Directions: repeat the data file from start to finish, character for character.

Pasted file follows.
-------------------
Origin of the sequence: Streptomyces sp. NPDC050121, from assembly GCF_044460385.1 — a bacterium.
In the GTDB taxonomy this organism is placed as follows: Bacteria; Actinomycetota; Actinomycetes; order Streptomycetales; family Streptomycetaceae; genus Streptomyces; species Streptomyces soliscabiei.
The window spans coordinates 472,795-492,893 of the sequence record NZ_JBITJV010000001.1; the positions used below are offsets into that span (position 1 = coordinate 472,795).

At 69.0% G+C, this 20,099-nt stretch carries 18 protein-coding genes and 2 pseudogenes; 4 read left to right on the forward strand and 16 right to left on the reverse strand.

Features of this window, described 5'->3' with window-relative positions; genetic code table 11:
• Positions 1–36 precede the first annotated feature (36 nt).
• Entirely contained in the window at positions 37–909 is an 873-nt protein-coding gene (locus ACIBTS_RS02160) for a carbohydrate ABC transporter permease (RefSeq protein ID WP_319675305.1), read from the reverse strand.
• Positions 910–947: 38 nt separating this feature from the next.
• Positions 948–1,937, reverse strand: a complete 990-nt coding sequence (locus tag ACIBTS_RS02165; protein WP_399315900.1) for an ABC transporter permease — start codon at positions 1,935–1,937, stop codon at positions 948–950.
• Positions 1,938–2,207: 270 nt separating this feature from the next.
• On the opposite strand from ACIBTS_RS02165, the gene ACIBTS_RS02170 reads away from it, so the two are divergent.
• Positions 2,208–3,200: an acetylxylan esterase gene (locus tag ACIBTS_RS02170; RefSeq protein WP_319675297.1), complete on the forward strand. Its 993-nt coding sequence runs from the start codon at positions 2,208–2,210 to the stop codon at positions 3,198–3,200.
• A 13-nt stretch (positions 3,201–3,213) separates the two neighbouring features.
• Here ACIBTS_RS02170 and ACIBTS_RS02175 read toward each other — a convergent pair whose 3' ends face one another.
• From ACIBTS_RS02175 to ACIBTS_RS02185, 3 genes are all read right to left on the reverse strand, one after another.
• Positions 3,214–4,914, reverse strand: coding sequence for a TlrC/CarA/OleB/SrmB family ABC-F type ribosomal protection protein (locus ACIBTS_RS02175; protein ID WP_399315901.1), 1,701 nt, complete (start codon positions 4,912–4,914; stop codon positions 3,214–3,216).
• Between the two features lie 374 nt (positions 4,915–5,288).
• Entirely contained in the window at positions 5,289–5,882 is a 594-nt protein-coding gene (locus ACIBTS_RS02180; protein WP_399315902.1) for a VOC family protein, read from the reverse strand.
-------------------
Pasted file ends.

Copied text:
Origin of the sequence: Streptomyces sp. NPDC050121, from assembly GCF_044460385.1 — a bacterium.
In the GTDB taxonomy this organism is placed as follows: Bacteria; Actinomycetota; Actinomycetes; order Streptomycetales; family Streptomycetaceae; genus Streptomyces; species Streptomyces soliscabiei.
The window spans coordinates 472,795-492,893 of the sequence record NZ_JBITJV010000001.1; the positions used below are offsets into that span (position 1 = coordinate 472,795).

At 69.0% G+C, this 20,099-nt stretch carries 18 protein-coding genes and 2 pseudogenes; 4 read left to right on the forward strand and 16 right to left on the reverse strand.

Features of this window, described 5'->3' with window-relative positions; genetic code table 11:
• Positions 1–36 precede the first annotated feature (36 nt).
• Entirely contained in the window at positions 37–909 is an 873-nt protein-coding gene (locus ACIBTS_RS02160) for a carbohydrate ABC transporter permease (RefSeq protein ID WP_319675305.1), read from the reverse strand.
• Positions 910–947: 38 nt separating this feature from the next.
• Positions 948–1,937, reverse strand: a complete 990-nt coding sequence (locus tag ACIBTS_RS02165; protein WP_399315900.1) for an ABC transporter permease — start codon at positions 1,935–1,937, stop codon at positions 948–950.
• Positions 1,938–2,207: 270 nt separating this feature from the next.
• On the opposite strand from ACIBTS_RS02165, the gene ACIBTS_RS02170 reads away from it, so the two are divergent.
• Positions 2,208–3,200: an acetylxylan esterase gene (locus tag ACIBTS_RS02170; RefSeq protein WP_319675297.1), complete on the forward strand. Its 993-nt coding sequence runs from the start codon at positions 2,208–2,210 to the stop codon at positions 3,198–3,200.
• A 13-nt stretch (positions 3,201–3,213) separates the two neighbouring features.
• Here ACIBTS_RS02170 and ACIBTS_RS02175 read toward each other — a convergent pair whose 3' ends face one another.
• From ACIBTS_RS02175 to ACIBTS_RS02185, 3 genes are all read right to left on the reverse strand, one after another.
• Positions 3,214–4,914, reverse strand: coding sequence for a TlrC/CarA/OleB/SrmB family ABC-F type ribosomal protection protein (locus ACIBTS_RS02175; protein ID WP_399315901.1), 1,701 nt, complete (start codon positions 4,912–4,914; stop codon positions 3,214–3,216).
• Between the two features lie 374 nt (positions 4,915–5,288).
• Entirely contained in the window at positions 5,289–5,882 is a 594-nt protein-coding gene (locus ACIBTS_RS02180; protein WP_399315902.1) for a VOC family protein, read from the reverse strand.